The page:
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Goodbye to Maxi Moralez, NYCFC’s best-ever player

Here’s an attempt to describe what made the departing midfielder so great during his six seasons in New York.

Peace out.
Courtesy NYCFC.com

The rumors have finally been confirmed: Maxi Moralez has left New York City FC after six seasons, returning to Racing Club in his native Argentina.

News of his contract option for 2023 being exercised seemed to at first suggest he’d have one last ride with NYCFC, but that is now clearly not to be the case.

Fans of New York City FC are growing all too accustomed to the process of saying goodbye to key players from the formidable squad that lifted the 2021 MLS Cup. Maxi Moralez, however, represents a loss that extends beyond simple nostalgia for winning the championship. In his six seasons in New York City, he played his way into legendary status with the young club, and has every right to be considered NYCFC’s best-ever player.

His greatest-ever case hinges on his consistency, his creativity, and his character. Maxi put in six seasons of steady brilliance, playing a key role in transforming NYCFC from a rough-edged expansion side into one of the top teams in MLS.

Moralez’s drive to win didn’t seem to waver, and his brilliance in creating goals for his teammates and himself also never wavered during his six seasons in New York City. He exceeded every expectation from his arrival through to his departure, quickly erasing any doubts that might have accompanied his signing as the Designated Player who also happened to be taking Frank Lampard’s vacated roster spot.

The numbers he put up throughout his NYCFC tenure might not jump off the stat sheet in the more obvious ways they do for 50+ goal scorers like David Villa or Taty Castellanos. Yet those two strikers were successful in large part thanks to the creative genius of Maxi Moralez, who should go down as the modern assist king of MLS.

He along with long-serving players like Sean Johnson, Maxime Chanot, and Alexander Callens laid the foundation for all that NYCFC accomplished in 2021 and 2022. There were other great players around contributing greatly during those trophy-winning seasons of 2021 and 2022, but they ultimately don’t happen without Maxi Moralez. In fact, I think what separates him at the very top of any ranking of NYCFC players is what he accomplished in the MLS Cup Playoffs. His postseason history with the club is what best encapsulates his greatness, though it was not always smooth sailing.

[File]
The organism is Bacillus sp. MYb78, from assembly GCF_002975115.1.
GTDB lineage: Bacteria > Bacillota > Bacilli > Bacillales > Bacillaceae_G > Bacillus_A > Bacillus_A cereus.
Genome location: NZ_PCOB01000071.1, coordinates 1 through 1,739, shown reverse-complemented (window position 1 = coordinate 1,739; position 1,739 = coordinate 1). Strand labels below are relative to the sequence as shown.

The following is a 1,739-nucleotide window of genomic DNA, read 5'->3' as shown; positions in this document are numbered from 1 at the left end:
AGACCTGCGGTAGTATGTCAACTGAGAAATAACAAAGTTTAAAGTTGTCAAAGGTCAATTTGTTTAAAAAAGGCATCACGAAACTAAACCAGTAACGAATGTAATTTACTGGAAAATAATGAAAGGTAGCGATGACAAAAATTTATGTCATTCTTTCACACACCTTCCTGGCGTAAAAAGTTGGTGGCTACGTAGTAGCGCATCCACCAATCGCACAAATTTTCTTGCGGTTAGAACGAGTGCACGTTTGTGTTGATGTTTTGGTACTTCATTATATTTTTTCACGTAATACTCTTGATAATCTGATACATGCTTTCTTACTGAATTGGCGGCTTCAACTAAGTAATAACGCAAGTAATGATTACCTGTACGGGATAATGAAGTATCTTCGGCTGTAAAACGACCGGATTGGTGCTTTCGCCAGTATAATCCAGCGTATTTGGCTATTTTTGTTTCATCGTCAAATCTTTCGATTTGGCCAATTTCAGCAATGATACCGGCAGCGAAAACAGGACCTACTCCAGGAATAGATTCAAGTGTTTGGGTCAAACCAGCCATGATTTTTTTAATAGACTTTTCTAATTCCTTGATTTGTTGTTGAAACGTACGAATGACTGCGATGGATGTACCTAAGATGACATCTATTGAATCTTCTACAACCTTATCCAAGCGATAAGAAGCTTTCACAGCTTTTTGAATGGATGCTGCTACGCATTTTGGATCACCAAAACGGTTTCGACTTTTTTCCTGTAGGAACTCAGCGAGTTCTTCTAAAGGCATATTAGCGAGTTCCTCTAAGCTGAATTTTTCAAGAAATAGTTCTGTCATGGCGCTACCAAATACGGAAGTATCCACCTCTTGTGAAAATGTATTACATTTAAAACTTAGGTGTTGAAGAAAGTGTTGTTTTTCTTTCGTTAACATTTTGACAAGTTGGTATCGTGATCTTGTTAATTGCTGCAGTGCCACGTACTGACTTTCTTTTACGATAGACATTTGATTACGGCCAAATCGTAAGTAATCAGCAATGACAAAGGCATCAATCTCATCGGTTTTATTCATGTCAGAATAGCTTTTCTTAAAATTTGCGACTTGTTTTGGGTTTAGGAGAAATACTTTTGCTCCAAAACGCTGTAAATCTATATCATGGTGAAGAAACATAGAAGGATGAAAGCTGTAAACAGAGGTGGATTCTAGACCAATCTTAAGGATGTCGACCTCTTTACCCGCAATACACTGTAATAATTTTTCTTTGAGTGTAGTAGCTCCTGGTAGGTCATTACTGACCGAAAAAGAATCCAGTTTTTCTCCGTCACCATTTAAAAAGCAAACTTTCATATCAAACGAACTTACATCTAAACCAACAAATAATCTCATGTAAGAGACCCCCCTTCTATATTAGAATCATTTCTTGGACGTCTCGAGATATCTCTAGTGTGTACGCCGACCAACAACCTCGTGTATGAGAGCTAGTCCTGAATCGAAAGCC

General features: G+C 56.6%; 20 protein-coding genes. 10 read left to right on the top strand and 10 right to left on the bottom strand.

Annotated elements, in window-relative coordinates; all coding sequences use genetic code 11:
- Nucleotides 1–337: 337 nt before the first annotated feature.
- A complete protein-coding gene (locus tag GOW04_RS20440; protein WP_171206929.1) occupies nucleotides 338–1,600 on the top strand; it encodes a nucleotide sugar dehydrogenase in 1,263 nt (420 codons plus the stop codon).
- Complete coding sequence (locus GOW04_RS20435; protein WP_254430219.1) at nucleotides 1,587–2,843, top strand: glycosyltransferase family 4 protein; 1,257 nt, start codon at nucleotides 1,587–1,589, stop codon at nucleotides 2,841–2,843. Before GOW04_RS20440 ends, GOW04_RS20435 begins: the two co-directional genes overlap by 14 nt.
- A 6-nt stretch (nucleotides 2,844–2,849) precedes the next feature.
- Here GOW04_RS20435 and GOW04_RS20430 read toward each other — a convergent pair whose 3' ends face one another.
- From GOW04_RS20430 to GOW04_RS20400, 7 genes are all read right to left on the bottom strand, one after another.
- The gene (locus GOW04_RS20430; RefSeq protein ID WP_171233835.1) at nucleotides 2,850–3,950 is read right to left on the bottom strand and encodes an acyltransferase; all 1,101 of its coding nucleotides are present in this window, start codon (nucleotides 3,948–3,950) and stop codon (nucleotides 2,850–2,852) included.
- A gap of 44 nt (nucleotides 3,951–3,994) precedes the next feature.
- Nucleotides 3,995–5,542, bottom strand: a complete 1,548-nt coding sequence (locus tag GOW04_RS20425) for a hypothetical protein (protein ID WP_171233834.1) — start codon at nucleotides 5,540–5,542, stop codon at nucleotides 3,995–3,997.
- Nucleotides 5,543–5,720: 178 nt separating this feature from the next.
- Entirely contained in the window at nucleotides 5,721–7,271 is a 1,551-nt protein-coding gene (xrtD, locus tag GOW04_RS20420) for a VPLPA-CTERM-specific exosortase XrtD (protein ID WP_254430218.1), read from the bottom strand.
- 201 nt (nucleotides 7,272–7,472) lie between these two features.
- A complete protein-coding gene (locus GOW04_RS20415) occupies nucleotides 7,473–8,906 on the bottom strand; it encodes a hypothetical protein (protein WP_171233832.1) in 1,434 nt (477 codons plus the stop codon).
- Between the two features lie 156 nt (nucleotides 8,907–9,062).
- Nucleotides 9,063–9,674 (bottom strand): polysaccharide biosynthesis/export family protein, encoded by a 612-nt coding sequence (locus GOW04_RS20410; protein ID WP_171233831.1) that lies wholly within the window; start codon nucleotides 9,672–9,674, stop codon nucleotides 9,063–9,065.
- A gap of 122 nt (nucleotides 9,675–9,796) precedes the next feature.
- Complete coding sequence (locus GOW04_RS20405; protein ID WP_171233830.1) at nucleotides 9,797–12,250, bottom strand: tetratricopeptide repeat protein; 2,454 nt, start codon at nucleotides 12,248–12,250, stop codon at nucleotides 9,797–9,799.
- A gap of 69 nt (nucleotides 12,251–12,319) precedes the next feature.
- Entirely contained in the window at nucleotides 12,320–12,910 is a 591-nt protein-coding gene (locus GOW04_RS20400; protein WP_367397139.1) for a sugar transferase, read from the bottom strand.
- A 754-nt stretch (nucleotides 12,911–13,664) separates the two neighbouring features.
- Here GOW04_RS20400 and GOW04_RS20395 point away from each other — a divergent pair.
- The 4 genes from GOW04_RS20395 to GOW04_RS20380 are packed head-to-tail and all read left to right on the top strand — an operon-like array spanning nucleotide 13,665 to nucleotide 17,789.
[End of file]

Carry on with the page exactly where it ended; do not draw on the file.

He was a part of multiple consecutive years of bitter playoff disappointments at the start of his NYCFC career, with the flameout against Toronto FC in the 2019 Eastern Conference Semifinal spoiling what was easily his best individual season in MLS, and what was the team’s best season in its existence up to that point. In the 2020 playoffs, his long-running struggles from the penalty spot reared their head in that surreal PK shootout loss in Orlando.

Despite those personal and collective struggles, Maxi always maintained a knack for scoring key playoff goals. He ends his time in NYC as the club’s leading postseason goalscorer, and his final string of postseason performances in 2022 is a testament to his longevity. He almost singlehandedly (along with Santi Rodriguez, who also might be gone come 2023) carried the club to a second straight MLS Cup at age 35 while clearly physically slowing down compared to his earlier seasons with the team.

His performance in the 2021 postseason perfectly sums up all that made Maxi the best to ever pull on that Bronx Blue shirt. In the Eastern Conference Semifinals, he buried the demons of multiple penalty shootout failures by blasting his kick past Matt Turner to help NYCFC knock off the Supporters Shield holders and advance to the club’s first-ever Eastern Conference Final.

In that Eastern Final, it was Moralez who pulled NYCFC back level a mere two minutes after they stunningly went behind to the Covid-depleted Philadelphia Union. In the subsequent MLS Cup in dreary Portland, Maxi proved his mettle to the umpteenth degree.

The midfielder clearly picked up an injury around the 30th minute of the match, yet continued to push his body to the limit in search of that elusive first major trophy with NYCFC. He assisted on Castellanos’s opening goal (thank you, Butterfingers Steve Clark), played at full-power for 120 minutes, and nailed an even higher-stakes penalty in the shootout. It was the stuff of heroes, the kind of thing that separates great players from legends who are talked about year after year by fans who watched it happen.

The importance of those converted penalty kicks against New England and Portland was clearly visible in Maxi’s reaction to each make. You could almost see and feel the catharsis and the lifting of a weight off his back, emotional responses that were no doubt shared by NYCFC fans who had watched with frustration as he and the team suffered season-ending setbacks in the years prior.

It’s disappointing that fans don’t get one more chance to say goodbye to a player who was so central to the growth of NYCFC since his arrival, one who embraced the city, the fans, and his teammates. At least we were left with a final flurry of great performances to close out Maxi’s tenure—a tenure that should be remembered and hailed by NYCFC supporters for generations to come.